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In clashes over new housing, can we turn down volume on foes’ voices?

ZOM Living has proposed a multiunit apartment and senior-living complex behind South Shore Plaza in Braintree. It would occupy some of the parking lot behind the plaza.Pat Greenhouse/Globe Staff

Andrew Brinker’s article “Housing at South Shore Plaza a tough sell” (Page A1, Feb. 8) did a good job of conveying a recurring tension between the need for housing in Massachusetts and the opposition that often follows wherever it is proposed.

My issue is with how the opposition is framed. The article states that “Braintree residents” do not see the proposal of a mixed-used development on a portion of the South Shore Plaza’s parking lots as a positive and that “residents” expressed concerns about crime and other issues.

Which residents? Opponents of housing are often labeled this way but rarely is this accompanied by survey data or a clear indication that this is a representative voice of a community’s residents rather than self-selected outliers. People who attend neighborhood meetings, zoning hearings, and similar public forums do not necessarily represent the broader community.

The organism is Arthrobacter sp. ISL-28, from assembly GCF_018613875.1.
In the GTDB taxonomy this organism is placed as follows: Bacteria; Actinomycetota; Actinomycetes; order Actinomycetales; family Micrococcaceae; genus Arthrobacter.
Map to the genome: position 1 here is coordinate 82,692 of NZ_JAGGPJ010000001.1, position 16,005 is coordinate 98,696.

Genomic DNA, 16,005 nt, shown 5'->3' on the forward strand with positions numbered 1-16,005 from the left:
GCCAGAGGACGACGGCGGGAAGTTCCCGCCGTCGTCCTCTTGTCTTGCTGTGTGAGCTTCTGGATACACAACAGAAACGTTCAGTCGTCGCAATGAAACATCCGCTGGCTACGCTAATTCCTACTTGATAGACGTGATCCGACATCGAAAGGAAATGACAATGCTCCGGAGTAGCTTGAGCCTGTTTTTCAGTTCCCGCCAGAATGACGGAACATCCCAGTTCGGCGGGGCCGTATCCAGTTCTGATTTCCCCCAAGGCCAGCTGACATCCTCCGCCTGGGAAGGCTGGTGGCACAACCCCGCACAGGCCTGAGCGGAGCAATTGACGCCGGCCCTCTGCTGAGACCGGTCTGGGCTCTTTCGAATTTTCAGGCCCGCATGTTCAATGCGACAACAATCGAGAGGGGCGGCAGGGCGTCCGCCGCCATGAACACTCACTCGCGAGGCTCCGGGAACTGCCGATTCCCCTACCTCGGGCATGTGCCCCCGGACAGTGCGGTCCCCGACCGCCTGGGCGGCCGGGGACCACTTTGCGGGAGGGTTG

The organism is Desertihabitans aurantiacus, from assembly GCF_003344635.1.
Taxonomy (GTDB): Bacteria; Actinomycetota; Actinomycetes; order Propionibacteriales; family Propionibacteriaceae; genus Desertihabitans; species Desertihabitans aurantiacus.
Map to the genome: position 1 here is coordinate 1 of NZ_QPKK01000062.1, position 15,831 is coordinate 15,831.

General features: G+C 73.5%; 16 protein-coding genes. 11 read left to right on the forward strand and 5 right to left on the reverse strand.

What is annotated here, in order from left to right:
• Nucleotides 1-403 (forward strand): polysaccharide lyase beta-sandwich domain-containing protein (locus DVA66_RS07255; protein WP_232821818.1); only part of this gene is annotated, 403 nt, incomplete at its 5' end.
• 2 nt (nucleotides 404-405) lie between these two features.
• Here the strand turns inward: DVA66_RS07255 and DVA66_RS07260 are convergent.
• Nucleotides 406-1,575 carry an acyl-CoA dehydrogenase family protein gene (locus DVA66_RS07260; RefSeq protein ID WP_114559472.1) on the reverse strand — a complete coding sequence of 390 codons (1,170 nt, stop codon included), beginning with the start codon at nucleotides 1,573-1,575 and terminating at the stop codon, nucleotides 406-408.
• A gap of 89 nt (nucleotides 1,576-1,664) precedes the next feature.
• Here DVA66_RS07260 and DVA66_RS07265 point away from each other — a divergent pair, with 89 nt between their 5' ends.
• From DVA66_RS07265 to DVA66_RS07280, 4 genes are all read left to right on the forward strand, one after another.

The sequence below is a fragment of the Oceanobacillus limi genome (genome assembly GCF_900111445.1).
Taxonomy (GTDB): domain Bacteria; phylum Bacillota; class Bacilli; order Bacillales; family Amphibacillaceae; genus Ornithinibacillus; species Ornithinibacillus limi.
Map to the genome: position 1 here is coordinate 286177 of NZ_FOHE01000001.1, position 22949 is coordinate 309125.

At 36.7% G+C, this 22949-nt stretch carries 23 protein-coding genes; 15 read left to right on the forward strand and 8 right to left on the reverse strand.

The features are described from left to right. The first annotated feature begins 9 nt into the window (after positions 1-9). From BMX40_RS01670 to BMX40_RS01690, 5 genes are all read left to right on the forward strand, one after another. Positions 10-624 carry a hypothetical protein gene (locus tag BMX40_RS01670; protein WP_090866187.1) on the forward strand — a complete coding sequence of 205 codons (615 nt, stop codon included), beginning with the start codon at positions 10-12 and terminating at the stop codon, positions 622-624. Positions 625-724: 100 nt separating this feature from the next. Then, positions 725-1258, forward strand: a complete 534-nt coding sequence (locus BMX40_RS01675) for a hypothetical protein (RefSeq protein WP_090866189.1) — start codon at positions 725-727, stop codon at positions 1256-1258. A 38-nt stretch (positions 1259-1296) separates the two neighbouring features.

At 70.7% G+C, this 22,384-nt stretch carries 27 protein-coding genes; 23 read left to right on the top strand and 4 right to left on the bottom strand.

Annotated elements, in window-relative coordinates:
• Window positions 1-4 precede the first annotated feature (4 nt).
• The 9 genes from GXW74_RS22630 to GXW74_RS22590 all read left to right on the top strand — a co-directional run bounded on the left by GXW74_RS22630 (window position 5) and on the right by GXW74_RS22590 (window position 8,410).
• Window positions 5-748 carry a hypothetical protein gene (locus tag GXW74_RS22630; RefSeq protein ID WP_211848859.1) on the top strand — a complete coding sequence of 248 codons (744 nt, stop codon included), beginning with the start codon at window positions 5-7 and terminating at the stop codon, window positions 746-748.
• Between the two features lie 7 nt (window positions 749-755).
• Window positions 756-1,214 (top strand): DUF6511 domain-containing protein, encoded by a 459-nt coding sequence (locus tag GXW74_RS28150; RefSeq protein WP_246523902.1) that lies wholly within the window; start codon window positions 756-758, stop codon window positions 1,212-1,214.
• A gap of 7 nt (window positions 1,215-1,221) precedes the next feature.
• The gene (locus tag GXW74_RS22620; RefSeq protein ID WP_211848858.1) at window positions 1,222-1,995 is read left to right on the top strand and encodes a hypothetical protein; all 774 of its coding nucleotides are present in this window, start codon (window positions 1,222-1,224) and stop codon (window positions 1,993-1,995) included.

Candidates speaking to the need for more housing (and affordable housing) have been elected at the local and state levels. Massachusetts residents who voted for them deserve to be represented as well in these housing debates, even if they don’t attend public forums that often devolve into shouting matches.

Opponents’ claims should be pressure-tested too. Whether new housing development leads to crime, the likely impact of new housing on home prices, and the expected impact in regard to school capacity are factors that can be studied and reported on with data.

It’s appropriate and good to cover these controversies and include the voices of proponents and opponents, as Brinker did, but the framing should reflect something closer to reality rather than the worldview of the loudest NIMBY groups.

Joe Gravellese

East Boston